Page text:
Diversity on boards of trustees and independent governance committees (IGCs) trails FTSE100 executive boards: eight of the 11 boards of trustees and IGCs are made up of less than 30 per cent women. NOW: Pensions has the highest proportion of women at 60 per cent, while Royal London’s IGC contains the fewest women, with 17 per cent.

Based on its findings, ShareAction recommends that providers produce a statement of responsible investment principles which includes a commitment to engage with underlining investments to promote better practice on financially material issues like climate change and tax. This should apply as much to the default fund as ethical choices. The document should clarify which ethical concerns they consider, for example, controversial weapons exclusions.

The Department for Work and Pensions, the FCA and The Pensions Regulator should also encourage: climate risk assessments in default funds, gender diversity targets, and member engagement.

Paul Britton, Research Officer at ShareAction and report author, said: “The strong incorporation of responsible investment principles is good for our savings and good for society. The lacklustre performance across member communications and engagement by all providers is no real surprise. Of course, auto-enrolment pension providers cannot be solely blamed for Britain’s retirement cliff-edge, but they do need to act on their key position to engage the nine million new workers with their pension savings. Hoping members don’t opt-out as the minimum contributes rates rise is not enough – people need compelling reasons to save.”

Diandra Soobiah, head of responsible investment at NEST, said: “We know that investing responsibly leads to better outcomes in the long run for members, which is why we’ve put it at the heart of our investment approach. ShareAction has rightly identified that the next challenge is communicating this to members, which is something we’ve already been thinking hard about. Giving members more insight into where their money goes and the impact it can have is engaging, helps bolster trust and confidence in pension savings and creates a sense of ownership over their money. After all, responsibly managed pensions not only improves financial outcomes for members but can help improve the society and environment we all live and retire in.”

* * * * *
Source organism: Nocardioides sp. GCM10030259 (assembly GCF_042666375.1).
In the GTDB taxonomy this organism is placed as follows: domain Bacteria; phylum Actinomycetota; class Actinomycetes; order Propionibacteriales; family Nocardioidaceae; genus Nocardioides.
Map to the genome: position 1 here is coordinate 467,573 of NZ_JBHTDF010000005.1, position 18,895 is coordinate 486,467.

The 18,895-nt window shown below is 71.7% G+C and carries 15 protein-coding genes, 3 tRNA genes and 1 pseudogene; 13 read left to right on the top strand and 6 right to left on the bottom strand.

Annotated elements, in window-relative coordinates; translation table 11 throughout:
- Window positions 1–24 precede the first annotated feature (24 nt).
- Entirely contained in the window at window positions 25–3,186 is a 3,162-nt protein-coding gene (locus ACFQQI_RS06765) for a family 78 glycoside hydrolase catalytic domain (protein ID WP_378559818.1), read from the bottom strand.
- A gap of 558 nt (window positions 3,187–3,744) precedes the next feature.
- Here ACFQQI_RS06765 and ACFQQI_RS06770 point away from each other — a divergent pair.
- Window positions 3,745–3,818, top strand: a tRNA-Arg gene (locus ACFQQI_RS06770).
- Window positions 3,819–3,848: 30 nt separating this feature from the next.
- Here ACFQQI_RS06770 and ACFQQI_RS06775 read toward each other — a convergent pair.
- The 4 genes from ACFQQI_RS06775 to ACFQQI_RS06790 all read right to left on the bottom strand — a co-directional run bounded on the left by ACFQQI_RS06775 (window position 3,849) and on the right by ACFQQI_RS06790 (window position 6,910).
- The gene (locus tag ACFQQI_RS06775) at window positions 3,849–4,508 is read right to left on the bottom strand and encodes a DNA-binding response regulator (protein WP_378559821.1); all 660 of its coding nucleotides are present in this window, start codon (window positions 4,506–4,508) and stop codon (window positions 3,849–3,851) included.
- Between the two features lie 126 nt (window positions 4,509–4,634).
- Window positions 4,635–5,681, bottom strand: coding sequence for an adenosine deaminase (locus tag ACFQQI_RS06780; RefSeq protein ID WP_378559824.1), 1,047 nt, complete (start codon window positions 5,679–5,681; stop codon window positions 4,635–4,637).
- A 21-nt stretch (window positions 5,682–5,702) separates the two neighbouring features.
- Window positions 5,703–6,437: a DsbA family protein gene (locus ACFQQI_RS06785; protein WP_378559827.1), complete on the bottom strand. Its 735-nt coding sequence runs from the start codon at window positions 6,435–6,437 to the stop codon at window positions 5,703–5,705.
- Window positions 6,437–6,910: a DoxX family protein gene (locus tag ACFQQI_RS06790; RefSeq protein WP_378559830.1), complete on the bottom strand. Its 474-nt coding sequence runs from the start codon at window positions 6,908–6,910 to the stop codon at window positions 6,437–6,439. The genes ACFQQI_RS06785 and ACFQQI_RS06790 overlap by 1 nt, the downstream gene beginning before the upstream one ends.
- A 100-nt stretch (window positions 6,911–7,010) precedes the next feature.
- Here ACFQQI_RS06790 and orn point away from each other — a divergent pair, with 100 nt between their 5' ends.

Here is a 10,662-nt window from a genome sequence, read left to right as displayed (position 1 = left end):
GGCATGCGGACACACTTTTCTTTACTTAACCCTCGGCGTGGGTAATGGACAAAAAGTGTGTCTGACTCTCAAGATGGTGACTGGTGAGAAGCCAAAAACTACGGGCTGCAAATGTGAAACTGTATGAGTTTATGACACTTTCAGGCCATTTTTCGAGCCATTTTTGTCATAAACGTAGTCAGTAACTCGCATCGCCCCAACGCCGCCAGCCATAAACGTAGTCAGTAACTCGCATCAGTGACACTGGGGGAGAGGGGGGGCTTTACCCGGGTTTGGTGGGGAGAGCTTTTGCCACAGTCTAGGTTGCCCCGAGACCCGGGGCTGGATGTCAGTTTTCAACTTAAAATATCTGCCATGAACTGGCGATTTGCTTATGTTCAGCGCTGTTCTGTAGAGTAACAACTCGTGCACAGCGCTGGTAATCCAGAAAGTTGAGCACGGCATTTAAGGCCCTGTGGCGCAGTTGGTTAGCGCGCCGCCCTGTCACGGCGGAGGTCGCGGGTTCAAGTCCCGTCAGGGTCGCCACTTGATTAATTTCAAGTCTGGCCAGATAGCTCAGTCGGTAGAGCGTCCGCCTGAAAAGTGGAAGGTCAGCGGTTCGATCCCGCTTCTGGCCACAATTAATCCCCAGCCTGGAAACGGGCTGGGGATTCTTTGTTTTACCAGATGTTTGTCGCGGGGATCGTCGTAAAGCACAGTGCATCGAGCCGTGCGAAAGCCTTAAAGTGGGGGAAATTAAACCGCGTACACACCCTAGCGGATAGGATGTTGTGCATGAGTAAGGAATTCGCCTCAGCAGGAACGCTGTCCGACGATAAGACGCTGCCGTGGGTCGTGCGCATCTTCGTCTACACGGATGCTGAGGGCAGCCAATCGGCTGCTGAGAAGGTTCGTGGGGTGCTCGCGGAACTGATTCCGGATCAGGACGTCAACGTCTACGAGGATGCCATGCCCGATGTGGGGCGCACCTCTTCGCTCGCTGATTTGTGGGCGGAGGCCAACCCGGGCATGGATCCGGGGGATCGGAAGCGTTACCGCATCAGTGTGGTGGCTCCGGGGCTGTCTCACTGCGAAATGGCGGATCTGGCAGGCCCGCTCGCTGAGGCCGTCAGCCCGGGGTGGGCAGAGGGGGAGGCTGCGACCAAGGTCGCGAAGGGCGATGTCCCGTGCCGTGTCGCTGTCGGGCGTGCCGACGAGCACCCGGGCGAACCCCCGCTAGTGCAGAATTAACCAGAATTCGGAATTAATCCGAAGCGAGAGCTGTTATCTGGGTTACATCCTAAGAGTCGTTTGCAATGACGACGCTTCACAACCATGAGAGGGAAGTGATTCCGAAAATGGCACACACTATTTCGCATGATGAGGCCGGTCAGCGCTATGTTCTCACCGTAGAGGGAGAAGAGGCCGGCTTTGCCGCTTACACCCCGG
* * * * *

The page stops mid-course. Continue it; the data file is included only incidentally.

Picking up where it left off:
Emma Douglas, Head of DC Distribution, Legal & General Investment Management, said: “We’re pleased to be recognised for our record on ESG including the development of our new Future World Fund which invests in companies that are poised to benefit from the transition to a low-carbon economy. And we continue to work tirelessly on improving member communications and engagement. We have a large number of initiatives running to further improve our member experience and a recent trial of personalised video benefit statements was astonishingly successful – suggesting people are keen to engage with their retirement planning if we can just press the right buttons.”